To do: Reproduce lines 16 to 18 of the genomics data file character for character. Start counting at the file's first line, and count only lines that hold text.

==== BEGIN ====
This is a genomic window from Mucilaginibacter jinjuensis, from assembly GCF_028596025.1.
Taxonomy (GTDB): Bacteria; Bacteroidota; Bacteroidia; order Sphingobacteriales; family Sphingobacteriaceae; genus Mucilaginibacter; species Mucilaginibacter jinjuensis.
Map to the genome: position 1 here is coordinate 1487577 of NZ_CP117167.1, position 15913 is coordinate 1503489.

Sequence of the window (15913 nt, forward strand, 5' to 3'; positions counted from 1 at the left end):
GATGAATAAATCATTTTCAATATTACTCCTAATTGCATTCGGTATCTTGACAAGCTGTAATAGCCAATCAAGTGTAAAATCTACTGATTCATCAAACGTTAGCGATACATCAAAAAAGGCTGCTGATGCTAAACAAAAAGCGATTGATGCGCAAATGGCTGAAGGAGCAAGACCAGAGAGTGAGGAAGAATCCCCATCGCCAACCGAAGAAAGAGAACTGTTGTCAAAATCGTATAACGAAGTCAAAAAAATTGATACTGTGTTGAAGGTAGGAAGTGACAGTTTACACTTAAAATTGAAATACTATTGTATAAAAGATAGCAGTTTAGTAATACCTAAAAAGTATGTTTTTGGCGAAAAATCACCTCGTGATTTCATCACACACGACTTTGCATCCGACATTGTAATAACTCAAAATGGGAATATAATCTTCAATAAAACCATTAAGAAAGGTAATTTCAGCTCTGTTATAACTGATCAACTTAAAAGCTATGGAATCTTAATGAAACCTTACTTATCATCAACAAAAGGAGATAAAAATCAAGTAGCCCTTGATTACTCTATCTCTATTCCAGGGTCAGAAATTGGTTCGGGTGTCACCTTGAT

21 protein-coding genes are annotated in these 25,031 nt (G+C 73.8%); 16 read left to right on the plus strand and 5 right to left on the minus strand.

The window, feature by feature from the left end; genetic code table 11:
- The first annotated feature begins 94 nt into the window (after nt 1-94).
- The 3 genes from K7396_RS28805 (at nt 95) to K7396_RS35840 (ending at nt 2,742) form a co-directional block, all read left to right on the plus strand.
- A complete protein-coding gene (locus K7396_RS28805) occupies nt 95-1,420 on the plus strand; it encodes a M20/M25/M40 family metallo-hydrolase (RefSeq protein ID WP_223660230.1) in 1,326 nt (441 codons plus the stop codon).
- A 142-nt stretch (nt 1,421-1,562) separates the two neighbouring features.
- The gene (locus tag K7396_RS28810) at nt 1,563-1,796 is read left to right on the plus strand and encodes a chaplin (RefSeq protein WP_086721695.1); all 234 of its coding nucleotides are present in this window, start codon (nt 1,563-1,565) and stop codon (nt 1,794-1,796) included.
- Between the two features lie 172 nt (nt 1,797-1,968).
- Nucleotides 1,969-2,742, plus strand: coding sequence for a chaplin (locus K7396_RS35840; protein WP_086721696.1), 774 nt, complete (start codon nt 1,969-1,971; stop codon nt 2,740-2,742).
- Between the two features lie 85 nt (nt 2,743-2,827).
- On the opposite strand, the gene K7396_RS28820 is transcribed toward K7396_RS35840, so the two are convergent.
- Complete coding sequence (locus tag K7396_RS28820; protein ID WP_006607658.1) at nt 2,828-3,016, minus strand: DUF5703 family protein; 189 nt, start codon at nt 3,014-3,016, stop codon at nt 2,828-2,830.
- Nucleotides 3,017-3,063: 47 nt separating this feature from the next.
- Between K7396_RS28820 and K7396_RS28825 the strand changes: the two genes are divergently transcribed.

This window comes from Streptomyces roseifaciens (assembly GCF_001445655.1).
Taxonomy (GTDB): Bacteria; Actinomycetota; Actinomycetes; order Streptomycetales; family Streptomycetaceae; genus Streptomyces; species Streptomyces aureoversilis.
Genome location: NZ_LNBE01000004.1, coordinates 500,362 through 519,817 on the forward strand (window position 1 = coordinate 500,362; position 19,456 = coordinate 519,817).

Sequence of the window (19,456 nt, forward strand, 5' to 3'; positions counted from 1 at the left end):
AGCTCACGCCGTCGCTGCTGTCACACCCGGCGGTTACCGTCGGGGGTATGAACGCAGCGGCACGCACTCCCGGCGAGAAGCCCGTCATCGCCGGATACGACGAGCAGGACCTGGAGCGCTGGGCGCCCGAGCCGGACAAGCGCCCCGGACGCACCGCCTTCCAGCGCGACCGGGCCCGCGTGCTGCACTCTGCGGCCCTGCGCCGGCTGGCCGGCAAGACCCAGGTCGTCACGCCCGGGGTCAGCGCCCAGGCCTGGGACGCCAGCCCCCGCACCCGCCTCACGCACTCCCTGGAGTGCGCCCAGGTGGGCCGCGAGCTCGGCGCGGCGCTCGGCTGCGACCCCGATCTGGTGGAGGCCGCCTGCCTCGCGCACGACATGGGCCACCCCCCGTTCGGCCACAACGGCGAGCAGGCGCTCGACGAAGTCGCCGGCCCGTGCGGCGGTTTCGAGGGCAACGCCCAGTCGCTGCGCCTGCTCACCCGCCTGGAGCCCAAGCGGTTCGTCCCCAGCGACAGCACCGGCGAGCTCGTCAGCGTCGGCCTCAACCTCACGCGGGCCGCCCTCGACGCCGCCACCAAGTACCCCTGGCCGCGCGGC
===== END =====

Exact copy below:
- On the opposite strand, the gene K7396_RS28820 is transcribed toward K7396_RS35840, so the two are convergent.
- Complete coding sequence (locus tag K7396_RS28820; protein ID WP_006607658.1) at nt 2,828-3,016, minus strand: DUF5703 family protein; 189 nt, start codon at nt 3,014-3,016, stop codon at nt 2,828-2,830.
- Nucleotides 3,017-3,063: 47 nt separating this feature from the next.